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Drop Covid-19 guard, face infection surge PDF Print E-mail
Friday, 16 October 2020 00:00
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Sarthak edit 

 

On Tuesday, the government doubled down on the need for precautionary and preventive measures against Covid-19 such as distancing, hand hygiene, mask-wearing, etc, during the coming festive season and the winter months, warning that respiratory diseases tend to get worse during this period. Last week, even prime minister Narendra Modi had tweeted stressing these measures, as he launched the public campaign (Jan Andolan) for Covid-safe behaviour; the PMO had said that the campaign was launched in the light of the festive season and the winter months, apart from reopening of the economy. Consensus still eludes scientists on what can be expected of the virus in the winter months, given the numerous variables involved. The epidemiological data from various places have also confounded understanding since different geographies have seen their respective peaks occur in diametrically opposite weather conditions. Nevertheless, researchers have gained some knowledge, from lab experiments, of how certain key variables—lower temperatures, low relative humidity, and different indoor conditions—are likely to influence transmission. A University of Basel researcher, quoted in an article by David H Freedman in the MIT Technology Review (MIT-TR), says that factors typical of winter look like they will “potentially accelerate the virus’s transmission”. Research from MIT, Harvard, Virginia Tech, and the University of Connecticut indicated SARS-CoV-2 is more infectious in low relative humidity (the cold, dry air of the winters), flourishing at anything below 40% levels.

Seasonal flu makes the outlook worse—the influenza virus is already proven to thrive in low relative humidity, especially indoors where the cold, dry air from the outside becomes dryer if there is heating. A research letter published in the Journal of the American Medical Association had found that nearly a fifth of the Covid-19 patients in the US studied by the researchers in April had a separate concurrent respiratory infection, and, predictably, suffered worse than those who tested positive only for SARS-CoV-2.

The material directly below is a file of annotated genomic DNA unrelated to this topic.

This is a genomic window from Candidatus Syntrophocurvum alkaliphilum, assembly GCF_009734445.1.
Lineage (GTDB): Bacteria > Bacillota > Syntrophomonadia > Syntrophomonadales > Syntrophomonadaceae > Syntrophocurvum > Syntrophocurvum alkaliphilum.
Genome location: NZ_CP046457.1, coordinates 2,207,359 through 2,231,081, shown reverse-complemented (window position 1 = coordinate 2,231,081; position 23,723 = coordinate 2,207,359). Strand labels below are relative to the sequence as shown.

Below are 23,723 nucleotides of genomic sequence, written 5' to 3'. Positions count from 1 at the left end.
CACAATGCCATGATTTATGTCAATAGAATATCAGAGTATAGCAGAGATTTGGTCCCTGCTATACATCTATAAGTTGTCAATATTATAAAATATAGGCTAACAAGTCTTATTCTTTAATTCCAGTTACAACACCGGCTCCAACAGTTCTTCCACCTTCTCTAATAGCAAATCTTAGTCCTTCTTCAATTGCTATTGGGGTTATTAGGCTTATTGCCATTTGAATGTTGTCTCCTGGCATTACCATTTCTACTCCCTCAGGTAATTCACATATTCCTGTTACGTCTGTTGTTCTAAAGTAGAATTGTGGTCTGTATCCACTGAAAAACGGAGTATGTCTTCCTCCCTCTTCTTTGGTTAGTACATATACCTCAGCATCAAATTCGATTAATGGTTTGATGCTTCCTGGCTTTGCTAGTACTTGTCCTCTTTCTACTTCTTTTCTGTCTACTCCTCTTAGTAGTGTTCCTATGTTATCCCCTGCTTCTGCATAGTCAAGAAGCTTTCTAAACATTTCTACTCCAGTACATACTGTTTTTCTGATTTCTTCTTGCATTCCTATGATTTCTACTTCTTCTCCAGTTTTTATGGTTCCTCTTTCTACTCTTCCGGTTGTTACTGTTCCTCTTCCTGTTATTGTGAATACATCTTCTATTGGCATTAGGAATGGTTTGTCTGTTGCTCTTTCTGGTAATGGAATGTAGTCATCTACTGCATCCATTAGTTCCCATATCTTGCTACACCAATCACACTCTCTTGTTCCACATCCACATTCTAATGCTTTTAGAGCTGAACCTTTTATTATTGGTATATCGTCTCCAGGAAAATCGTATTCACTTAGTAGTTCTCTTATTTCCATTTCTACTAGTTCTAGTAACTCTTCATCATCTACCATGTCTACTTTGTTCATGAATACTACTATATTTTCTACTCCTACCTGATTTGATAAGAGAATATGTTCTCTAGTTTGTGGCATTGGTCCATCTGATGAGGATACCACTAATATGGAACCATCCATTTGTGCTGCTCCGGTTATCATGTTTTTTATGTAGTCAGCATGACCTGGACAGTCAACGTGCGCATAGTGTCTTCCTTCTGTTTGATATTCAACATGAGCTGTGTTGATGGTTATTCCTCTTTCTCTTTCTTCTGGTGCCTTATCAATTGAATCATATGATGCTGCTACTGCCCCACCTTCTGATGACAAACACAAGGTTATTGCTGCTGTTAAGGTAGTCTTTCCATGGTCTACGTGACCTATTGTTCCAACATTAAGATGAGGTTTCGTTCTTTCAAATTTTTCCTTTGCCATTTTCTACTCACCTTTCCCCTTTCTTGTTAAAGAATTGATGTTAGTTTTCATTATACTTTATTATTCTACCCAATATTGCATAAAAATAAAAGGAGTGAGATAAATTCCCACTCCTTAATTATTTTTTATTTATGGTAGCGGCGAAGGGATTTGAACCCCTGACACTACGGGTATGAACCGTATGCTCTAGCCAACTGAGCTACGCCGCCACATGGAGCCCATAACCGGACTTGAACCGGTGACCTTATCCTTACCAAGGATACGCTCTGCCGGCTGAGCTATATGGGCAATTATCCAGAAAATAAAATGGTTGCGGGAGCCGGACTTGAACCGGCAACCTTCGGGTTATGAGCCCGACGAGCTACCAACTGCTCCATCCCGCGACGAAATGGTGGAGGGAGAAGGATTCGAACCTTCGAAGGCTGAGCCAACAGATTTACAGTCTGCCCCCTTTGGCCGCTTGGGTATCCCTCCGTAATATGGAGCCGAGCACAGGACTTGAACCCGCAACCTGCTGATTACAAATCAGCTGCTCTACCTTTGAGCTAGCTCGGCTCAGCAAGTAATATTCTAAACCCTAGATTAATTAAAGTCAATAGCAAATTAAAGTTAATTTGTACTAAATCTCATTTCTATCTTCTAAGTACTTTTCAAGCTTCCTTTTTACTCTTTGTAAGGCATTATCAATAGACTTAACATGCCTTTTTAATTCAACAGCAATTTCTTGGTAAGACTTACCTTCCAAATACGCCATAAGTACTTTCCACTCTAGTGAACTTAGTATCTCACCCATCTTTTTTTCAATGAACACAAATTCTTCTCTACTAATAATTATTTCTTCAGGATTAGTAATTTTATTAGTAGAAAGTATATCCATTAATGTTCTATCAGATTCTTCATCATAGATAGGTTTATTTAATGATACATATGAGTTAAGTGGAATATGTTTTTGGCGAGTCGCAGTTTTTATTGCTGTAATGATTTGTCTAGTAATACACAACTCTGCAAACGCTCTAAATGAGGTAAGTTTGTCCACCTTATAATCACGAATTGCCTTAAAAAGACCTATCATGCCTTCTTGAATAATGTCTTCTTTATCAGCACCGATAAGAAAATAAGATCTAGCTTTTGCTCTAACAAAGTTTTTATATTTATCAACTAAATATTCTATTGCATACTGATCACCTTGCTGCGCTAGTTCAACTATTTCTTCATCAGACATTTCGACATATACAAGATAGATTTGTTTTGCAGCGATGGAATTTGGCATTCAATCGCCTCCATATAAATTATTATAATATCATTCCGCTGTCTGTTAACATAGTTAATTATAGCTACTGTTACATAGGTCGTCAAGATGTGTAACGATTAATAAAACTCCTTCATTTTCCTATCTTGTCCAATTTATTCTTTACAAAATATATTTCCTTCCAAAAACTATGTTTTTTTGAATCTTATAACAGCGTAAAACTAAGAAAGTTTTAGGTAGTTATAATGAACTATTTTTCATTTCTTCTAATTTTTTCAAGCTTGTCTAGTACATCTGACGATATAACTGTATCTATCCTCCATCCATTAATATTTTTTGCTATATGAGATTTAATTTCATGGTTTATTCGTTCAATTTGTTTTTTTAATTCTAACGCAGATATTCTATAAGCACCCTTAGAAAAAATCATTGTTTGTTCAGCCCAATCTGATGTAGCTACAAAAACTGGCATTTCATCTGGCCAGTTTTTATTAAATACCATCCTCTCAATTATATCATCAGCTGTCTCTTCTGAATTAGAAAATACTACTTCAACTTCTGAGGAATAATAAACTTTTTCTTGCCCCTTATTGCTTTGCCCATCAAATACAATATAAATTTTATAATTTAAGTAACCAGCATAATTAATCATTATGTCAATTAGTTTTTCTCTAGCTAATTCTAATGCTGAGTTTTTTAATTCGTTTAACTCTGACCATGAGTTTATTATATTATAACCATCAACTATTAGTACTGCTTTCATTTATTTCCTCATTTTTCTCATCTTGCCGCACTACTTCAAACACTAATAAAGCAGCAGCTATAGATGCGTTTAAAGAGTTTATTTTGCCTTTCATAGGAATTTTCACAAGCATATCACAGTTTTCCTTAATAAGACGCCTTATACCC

Against such a backdrop, it is ironic that the government, which has launched the Jan Andolan, should have relaxed the constraints placed on political rallies in the run-up to the Bihar elections. Last week, the home ministry notified the removal of the 100 person cap for political gatherings, allowing up to 200 people in indoor venues and any number of people for outdoor venues (“keeping the size of the space/ground in view”). That it insisted on the use of sanitiser, thermal scanning, strict enforcement of distancing, and mask-wearing is hardly a consolation. Given how 250 FIRs have already been filed by local authorities against political leaders and functionaries of different parties in Bihar for flouting Covid-19 restrictions—this is for the period when the restrictions were stricter—the writing is already on the wall. While the government notification says the relaxations were to be in effect till only October 15, there is no guarantee that these will not be extended.

But why blame the Centre alone, when the West Bengal government is somehow comfortable with its contradictory messaging of the need for social distancing and the call to celebrate Durga Puja with gusto. The removal of any limit on outdoor venues in Bihar—where the PM is to have 10-12 rallies—is equally worrying. It is true that research from Japan shows that infected people were 19 times more likely to spread the infection in indoor conditions than outdoors, and analysis of data on 1,500 ‘super-spreader’ events done by the London School of Hygiene and Tropical Medicine, as reported by the MIT-TR article, shows only three of these happened in outdoor conditions. But, if social distancing is not maintained in the rallies—and doing so is very difficult—these could well become super-spreaders as well. The Centre, the political parties in fray for the Bihar polls and the Mamata Banerjee government in Bengal need to keep in mind that cases in Maharashtra surged in the week leading to Ganesh Chaturthi, with the rise reaching 32% a week after. Add to this Bihar and West Bengal’s questionable record on testing, and poor healthcare infrastructure and the rally-focussed relaxations/“Puja as normal” talk are an invitation to disaster.

 
 

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